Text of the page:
DC Fire and EMS launches new Whole Blood Program to save lives

April 19, 2024

First use of whole blood transfusion under new DC program

On April 11, 2024, DC Fire and EMS marked a significant step in emergency medical care with the introduction of their Whole Blood Program.

This initiative enabled the first prehospital transfusion of low-titer type-O whole blood to a gunshot wound victim in Northeast Washington, DC.

The patient was treated on the scene by paramedics and EMTs before being transported to MedStar Washington Hospital Center for further care.

Details of the emergency response and treatment

The emergency team, comprising personnel from Medic 27, Paramedic Engine 10, and EMS 2, quickly assessed and moved the patient for immediate care.

“For patients with life-threatening hemorrhage, rapid blood transfusion as early as possible has been shown to markedly improve a patient’s chance of survival,” explained Dr. David A. Vitberg, Assistant Medical Director for DC Fire and EMS.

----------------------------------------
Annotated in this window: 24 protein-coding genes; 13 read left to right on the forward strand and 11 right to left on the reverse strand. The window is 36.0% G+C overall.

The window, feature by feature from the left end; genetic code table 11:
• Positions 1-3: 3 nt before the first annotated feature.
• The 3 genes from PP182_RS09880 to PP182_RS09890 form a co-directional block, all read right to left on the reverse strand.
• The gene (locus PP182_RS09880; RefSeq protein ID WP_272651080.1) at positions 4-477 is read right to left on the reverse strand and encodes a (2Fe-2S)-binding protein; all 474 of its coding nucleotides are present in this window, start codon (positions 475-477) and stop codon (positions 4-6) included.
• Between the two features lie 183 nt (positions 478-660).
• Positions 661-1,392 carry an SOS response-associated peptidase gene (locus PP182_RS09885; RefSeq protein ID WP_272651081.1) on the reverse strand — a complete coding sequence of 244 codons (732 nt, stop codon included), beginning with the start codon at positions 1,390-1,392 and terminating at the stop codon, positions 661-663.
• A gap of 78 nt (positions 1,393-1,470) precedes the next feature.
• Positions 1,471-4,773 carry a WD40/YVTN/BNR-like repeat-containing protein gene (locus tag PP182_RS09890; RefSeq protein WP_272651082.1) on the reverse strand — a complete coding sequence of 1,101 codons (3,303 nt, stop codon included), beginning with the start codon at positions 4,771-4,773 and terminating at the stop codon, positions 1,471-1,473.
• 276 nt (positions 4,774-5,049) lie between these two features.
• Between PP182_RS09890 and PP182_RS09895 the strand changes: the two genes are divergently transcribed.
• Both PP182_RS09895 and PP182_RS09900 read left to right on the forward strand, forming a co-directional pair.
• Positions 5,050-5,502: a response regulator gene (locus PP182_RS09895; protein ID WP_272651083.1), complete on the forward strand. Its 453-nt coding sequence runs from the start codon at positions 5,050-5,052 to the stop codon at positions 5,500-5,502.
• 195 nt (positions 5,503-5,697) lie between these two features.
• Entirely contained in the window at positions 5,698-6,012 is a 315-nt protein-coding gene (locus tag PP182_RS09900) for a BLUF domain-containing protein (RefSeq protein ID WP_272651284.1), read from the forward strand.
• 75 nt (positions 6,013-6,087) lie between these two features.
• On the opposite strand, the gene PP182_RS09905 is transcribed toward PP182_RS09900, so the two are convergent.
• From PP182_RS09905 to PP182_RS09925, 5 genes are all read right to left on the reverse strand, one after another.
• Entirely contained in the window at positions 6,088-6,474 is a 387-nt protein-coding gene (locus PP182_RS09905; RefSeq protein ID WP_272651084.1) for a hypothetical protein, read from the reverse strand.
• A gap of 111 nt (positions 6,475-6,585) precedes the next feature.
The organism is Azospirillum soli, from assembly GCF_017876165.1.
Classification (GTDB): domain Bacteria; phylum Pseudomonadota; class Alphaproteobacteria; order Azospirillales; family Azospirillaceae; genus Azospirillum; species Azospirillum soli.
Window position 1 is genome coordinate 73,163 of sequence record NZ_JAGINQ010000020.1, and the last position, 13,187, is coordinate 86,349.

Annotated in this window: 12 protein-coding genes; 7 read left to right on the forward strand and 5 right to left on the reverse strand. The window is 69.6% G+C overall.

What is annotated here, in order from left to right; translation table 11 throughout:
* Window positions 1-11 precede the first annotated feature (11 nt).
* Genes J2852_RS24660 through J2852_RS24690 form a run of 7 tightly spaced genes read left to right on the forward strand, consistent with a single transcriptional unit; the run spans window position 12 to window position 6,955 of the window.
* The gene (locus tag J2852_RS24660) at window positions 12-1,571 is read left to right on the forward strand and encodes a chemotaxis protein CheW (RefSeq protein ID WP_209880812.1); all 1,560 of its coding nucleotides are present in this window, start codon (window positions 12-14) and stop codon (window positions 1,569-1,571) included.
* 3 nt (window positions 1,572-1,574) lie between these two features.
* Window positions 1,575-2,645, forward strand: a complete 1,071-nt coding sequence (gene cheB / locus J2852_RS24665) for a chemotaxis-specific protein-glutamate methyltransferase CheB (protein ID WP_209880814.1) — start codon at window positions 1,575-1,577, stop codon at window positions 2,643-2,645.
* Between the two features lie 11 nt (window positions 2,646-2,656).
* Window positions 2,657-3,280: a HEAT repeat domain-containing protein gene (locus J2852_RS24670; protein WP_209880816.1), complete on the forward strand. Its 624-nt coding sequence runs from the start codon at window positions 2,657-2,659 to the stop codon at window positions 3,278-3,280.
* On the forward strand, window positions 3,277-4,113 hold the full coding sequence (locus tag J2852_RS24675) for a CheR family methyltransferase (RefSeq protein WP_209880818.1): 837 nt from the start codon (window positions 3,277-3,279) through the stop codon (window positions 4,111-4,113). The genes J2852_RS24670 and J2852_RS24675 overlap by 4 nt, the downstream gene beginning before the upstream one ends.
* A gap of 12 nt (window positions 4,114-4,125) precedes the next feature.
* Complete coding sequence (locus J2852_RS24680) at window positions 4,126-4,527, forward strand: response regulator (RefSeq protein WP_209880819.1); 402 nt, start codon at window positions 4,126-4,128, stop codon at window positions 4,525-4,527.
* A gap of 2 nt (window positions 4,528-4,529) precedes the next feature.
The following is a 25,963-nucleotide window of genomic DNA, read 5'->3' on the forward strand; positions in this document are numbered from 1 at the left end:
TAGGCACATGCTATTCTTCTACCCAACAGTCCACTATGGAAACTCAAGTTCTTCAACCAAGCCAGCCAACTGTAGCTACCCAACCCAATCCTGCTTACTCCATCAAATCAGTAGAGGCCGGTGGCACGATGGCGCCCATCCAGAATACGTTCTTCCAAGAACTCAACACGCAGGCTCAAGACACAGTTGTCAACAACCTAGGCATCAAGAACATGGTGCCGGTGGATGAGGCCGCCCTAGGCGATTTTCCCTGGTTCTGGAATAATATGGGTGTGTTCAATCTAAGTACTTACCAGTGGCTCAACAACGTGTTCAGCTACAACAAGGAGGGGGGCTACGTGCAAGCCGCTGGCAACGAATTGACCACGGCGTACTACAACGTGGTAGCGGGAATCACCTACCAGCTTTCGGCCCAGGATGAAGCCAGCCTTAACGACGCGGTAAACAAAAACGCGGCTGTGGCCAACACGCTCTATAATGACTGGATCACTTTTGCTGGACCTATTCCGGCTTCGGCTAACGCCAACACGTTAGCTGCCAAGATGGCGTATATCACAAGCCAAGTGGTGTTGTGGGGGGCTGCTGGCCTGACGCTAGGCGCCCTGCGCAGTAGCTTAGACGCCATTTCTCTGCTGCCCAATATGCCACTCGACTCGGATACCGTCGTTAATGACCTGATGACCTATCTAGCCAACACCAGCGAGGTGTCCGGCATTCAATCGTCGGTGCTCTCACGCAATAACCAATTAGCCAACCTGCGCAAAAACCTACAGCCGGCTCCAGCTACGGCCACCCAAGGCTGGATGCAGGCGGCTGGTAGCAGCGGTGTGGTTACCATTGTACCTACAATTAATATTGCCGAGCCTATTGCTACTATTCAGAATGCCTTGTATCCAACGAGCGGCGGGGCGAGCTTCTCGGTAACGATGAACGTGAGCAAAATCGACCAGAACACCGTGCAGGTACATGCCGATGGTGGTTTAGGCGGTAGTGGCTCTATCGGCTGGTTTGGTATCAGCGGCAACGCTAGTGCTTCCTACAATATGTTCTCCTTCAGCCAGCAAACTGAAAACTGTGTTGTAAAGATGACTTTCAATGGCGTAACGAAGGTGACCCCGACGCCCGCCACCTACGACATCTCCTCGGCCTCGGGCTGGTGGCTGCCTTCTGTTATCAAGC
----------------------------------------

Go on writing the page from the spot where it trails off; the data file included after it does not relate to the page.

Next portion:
The program supplies are managed in partnership with the American Red Cross and George Washington University Hospital Blood Bank, showcasing a robust community and medical collaboration.

Implications of the Whole Blood Program

The program, announced earlier in January by Mayor Bowser, involves various partners, including local emergency departments and trauma centers, aiming to enhance the survival rates of critically injured patients.

Dr. Christine Trankiem, Chief of Trauma at MedStar Washington Hospital Center, affirmed, “DC Fire and EMS’s ability to provide Whole Blood is making a difference and can save lives.

“We are proud to partner with them in the care of injured trauma patients in the District.”

FSJA Comment

The integration of the Whole Blood Program by DC Fire and EMS represents a proactive approach to emergency medical services, particularly in trauma care.

This initiative enhances the immediate response capabilities and highlights the importance of community and healthcare partnerships in improving patient outcomes.

As this program continues to evolve, it serves as a model for other cities aiming to incorporate advanced prehospital care techniques that can significantly impact survival rates during critical emergencies.

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